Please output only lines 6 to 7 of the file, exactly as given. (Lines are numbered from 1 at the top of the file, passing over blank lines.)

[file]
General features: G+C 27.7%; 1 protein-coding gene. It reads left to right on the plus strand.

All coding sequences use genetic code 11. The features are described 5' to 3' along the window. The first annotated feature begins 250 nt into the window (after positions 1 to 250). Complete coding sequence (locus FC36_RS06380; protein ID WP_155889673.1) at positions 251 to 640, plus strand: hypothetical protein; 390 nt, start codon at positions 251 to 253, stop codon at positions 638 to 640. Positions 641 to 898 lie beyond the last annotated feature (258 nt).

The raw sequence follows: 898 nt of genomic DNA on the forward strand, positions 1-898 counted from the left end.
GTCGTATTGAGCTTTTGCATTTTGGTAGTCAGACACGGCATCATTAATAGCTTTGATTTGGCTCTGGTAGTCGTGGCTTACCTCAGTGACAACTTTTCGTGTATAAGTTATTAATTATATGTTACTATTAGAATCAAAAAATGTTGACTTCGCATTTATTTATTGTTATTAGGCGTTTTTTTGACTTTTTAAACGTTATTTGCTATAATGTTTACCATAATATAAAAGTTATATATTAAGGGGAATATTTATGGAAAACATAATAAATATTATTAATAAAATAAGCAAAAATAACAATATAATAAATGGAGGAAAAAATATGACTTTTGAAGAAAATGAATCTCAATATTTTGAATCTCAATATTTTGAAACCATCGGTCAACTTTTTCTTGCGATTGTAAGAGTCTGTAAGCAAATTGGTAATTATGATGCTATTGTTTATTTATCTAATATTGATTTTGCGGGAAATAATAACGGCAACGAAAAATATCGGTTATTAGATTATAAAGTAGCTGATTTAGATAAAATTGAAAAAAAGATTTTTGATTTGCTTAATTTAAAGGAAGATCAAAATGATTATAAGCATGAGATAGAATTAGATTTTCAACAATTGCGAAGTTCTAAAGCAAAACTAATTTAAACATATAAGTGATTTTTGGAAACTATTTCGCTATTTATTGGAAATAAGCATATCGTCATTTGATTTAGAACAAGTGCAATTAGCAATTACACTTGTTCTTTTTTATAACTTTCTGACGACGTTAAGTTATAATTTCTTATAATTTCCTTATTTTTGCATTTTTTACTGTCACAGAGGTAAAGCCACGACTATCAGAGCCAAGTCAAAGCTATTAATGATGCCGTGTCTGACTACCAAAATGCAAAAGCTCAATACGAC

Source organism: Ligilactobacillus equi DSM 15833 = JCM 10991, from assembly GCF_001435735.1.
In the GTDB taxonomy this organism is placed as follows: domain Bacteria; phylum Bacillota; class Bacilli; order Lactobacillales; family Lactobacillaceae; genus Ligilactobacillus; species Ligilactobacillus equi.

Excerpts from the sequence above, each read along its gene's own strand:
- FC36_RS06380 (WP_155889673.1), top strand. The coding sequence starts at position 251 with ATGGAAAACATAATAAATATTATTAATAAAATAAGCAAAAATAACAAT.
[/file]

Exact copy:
In the GTDB taxonomy this organism is placed as follows: domain Bacteria; phylum Bacillota; class Bacilli; order Lactobacillales; family Lactobacillaceae; genus Ligilactobacillus; species Ligilactobacillus equi.

Excerpts from the sequence above, each read along its gene's own strand: